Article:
• Users can pledge how much they would be willing to pay for the service, even if their pledge is below the current price. When enough users pledge, the price will go down.
  • To compensate early adopters for their investment in the service, a part of the revenues can be passed on to them as a refund for the premium they paid early on. The golden rule is that within one subscription period, everyone pay the same price for the service, no matter when they join or how much they pledge. There can also be transfers across subscription periods, for example if version 1.1 of a web service builds on version 1.0, for which early adopters paid a premium.

Of course this is not the end of the story. There are many variations that can be used to tailor this protocol to particular use cases. (See this list of posts for more details on these variations.)

  • To price-discriminate low-valuation from high-valuation customers, web services can offer tiered subscriptions where the upper tiers are tied to a higher base cost. The higher tiers can include dontations made in exchange for special rewards. The lower tiers can include an ad-supported free tier; however, as a free tier decreases the incentive for users to participate in the pricing mechanism, this is not recommended.
  • Producers can choose the cost function such that they make a limited profit if the service becomes popular. * Stretch goals can be used to achieve specific growth targets and provide funding for additional features.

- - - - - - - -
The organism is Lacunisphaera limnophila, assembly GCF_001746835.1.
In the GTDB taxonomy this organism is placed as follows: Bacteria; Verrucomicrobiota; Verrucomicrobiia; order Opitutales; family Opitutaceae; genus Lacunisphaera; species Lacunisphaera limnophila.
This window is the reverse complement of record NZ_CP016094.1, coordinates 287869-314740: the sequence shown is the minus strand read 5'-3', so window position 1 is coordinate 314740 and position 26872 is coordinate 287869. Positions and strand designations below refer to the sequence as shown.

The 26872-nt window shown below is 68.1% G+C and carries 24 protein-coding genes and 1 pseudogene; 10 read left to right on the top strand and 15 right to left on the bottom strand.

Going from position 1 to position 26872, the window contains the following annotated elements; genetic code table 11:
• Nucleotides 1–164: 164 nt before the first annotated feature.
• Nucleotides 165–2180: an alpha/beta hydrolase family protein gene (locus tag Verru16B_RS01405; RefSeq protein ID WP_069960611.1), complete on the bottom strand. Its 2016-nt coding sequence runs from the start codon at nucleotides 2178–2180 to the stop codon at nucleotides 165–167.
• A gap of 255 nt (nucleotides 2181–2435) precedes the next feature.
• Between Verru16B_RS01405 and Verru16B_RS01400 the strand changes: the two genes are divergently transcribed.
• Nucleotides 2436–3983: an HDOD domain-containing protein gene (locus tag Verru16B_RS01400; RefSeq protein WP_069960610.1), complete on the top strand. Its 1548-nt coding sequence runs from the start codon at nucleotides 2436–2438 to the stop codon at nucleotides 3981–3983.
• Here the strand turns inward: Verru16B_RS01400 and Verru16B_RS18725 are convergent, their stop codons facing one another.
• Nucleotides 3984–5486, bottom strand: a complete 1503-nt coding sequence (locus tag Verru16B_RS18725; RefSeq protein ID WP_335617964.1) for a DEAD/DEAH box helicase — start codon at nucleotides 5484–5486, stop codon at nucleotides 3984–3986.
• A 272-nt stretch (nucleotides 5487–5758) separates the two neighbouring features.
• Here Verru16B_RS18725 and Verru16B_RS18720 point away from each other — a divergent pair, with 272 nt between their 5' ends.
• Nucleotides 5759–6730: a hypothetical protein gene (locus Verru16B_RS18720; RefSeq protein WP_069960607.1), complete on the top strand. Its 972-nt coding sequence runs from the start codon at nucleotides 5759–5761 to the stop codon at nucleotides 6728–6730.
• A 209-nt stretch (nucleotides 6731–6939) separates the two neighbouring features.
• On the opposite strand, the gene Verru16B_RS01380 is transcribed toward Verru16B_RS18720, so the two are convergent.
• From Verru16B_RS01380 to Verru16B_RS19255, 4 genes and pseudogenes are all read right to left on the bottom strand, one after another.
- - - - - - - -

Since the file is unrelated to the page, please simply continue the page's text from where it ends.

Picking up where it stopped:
• The fact that prices drop over time can be used to create a smooth transition to a release of the software developed under an open source license. (See here and here for more on Fund I/O for free software.)


Fund I/O for web services is a business model that breaks with many of the conventions we currently take for granted in the internet economy. At the heart of the model is a transparent mechanism for users and developers to communicate rationally about price. Users actively shape the pricing of the web service through the very payments they make. Developers cover their development costs while reducing their dependence on advertisers and venture capital. Fund I/O for web services makes web services for niche audiences sustainable and at the same time provides them with a smooth transition to serving mass audiences if they become popular. Finally, Fund I/O offers a flexible toolbox that can be adapted to many different use cases.

Fund I/O offers a felxible toolbox of concepts for designing innovative business model, and it is just the beginning: There is plenty of room for disrupting the internet economy.